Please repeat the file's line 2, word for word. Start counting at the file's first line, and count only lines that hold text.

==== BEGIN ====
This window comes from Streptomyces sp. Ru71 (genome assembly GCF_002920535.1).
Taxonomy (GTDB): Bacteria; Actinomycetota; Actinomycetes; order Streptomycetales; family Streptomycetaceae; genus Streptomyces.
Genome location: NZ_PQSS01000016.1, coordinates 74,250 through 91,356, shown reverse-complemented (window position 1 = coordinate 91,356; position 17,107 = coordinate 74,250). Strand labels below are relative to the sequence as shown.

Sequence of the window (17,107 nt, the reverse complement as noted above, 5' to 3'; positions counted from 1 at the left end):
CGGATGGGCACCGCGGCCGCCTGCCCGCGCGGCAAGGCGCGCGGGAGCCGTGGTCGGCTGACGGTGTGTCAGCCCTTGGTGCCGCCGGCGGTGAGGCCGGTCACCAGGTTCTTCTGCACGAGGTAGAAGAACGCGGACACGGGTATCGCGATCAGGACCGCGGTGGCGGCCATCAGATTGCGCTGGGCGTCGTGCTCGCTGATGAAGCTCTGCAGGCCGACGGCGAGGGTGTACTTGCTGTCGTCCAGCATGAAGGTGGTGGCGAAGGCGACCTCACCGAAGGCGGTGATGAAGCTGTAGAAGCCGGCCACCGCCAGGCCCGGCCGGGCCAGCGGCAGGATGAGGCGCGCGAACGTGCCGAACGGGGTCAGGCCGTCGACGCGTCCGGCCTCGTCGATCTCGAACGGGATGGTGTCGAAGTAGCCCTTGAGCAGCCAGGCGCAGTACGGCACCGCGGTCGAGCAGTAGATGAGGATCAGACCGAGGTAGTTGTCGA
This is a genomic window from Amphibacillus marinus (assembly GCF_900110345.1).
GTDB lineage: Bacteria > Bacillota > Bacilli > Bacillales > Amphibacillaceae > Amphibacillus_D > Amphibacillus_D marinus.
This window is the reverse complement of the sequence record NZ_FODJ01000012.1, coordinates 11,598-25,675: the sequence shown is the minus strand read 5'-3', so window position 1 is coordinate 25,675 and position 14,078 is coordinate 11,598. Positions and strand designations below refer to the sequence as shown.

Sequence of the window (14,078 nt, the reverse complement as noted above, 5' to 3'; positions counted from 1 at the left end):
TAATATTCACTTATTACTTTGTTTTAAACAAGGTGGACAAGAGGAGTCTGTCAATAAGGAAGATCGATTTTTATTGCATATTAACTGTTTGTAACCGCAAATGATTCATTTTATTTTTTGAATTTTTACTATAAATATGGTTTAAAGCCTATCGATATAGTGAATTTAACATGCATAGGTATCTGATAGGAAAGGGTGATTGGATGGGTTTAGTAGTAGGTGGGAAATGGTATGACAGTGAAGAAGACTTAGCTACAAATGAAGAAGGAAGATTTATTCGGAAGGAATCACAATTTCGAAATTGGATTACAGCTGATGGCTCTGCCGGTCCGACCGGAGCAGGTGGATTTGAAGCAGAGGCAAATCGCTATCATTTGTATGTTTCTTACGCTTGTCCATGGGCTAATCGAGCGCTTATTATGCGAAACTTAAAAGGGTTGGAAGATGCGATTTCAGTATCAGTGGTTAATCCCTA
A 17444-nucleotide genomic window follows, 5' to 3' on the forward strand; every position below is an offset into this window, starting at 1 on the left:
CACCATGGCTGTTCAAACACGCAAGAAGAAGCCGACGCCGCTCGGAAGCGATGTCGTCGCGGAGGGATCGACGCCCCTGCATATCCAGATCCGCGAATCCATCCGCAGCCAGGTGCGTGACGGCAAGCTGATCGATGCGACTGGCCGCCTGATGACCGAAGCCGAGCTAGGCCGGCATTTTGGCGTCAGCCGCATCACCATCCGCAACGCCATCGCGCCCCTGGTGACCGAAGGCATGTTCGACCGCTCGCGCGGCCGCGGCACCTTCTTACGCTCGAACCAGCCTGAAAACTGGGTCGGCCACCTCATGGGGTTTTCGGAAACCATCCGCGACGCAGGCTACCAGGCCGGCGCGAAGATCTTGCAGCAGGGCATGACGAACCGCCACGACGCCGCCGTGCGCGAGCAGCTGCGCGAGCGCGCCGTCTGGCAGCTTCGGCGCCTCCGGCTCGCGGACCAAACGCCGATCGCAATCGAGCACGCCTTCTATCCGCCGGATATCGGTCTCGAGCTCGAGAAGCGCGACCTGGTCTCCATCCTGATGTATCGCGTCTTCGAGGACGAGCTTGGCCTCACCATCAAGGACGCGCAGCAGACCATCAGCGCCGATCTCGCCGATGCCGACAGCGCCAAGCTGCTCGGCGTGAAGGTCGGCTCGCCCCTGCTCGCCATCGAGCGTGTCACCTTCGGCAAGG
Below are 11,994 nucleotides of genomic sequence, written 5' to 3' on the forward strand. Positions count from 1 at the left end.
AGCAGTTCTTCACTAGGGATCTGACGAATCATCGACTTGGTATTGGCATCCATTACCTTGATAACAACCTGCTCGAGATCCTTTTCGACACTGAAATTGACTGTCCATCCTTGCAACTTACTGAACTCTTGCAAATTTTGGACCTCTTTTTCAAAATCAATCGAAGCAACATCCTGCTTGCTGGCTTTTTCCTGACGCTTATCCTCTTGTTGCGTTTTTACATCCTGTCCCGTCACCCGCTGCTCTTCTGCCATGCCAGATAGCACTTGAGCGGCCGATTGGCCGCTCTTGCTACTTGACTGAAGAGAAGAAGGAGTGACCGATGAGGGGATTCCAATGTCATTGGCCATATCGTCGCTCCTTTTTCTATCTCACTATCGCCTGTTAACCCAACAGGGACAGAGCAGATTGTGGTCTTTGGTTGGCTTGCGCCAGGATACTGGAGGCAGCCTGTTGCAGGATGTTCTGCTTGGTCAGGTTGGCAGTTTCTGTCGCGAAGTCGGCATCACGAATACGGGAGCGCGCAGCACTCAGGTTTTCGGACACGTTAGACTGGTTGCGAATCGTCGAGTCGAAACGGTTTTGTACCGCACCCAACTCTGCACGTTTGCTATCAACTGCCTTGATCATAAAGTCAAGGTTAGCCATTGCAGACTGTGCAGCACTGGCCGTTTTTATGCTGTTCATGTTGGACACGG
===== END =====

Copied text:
Taxonomy (GTDB): Bacteria; Actinomycetota; Actinomycetes; order Streptomycetales; family Streptomycetaceae; genus Streptomyces.